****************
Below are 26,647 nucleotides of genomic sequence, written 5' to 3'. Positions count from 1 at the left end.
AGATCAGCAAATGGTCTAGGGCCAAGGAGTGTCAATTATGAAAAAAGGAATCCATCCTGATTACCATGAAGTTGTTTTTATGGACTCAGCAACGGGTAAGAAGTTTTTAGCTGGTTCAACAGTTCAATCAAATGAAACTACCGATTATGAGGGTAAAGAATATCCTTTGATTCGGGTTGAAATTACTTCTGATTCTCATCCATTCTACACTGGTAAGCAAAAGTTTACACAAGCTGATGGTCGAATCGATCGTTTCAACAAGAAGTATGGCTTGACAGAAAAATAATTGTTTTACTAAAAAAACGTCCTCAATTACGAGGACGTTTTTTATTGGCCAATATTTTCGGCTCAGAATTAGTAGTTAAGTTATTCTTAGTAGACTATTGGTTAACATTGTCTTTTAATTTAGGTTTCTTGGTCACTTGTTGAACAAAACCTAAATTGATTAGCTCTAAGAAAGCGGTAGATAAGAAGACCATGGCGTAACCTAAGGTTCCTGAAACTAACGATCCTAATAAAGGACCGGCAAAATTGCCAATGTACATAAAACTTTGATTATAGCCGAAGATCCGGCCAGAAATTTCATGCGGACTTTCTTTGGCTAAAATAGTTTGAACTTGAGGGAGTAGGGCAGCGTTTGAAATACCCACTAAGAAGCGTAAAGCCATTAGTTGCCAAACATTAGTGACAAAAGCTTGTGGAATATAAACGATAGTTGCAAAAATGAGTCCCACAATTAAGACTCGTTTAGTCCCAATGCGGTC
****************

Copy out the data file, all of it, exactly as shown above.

Below are 26,647 nucleotides of genomic sequence, written 5' to 3'. Positions count from 1 at the left end.
AGATCAGCAAATGGTCTAGGGCCAAGGAGTGTCAATTATGAAAAAAGGAATCCATCCTGATTACCATGAAGTTGTTTTTATGGACTCAGCAACGGGTAAGAAGTTTTTAGCTGGTTCAACAGTTCAATCAAATGAAACTACCGATTATGAGGGTAAAGAATATCCTTTGATTCGGGTTGAAATTACTTCTGATTCTCATCCATTCTACACTGGTAAGCAAAAGTTTACACAAGCTGATGGTCGAATCGATCGTTTCAACAAGAAGTATGGCTTGACAGAAAAATAATTGTTTTACTAAAAAAACGTCCTCAATTACGAGGACGTTTTTTATTGGCCAATATTTTCGGCTCAGAATTAGTAGTTAAGTTATTCTTAGTAGACTATTGGTTAACATTGTCTTTTAATTTAGGTTTCTTGGTCACTTGTTGAACAAAACCTAAATTGATTAGCTCTAAGAAAGCGGTAGATAAGAAGACCATGGCGTAACCTAAGGTTCCTGAAACTAACGATCCTAATAAAGGACCGGCAAAATTGCCAATGTACATAAAACTTTGATTATAGCCGAAGATCCGGCCAGAAATTTCATGCGGACTTTCTTTGGCTAAAATAGTTTGAACTTGAGGGAGTAGGGCAGCGTTTGAAATACCCACTAAGAAGCGTAAAGCCATTAGTTGCCAAACATTAGTGACAAAAGCTTGTGGAATATAAACGATAGTTGCAAAAATGAGTCCCACAATTAAGACTCGTTTAGTCCCAATGCGGTC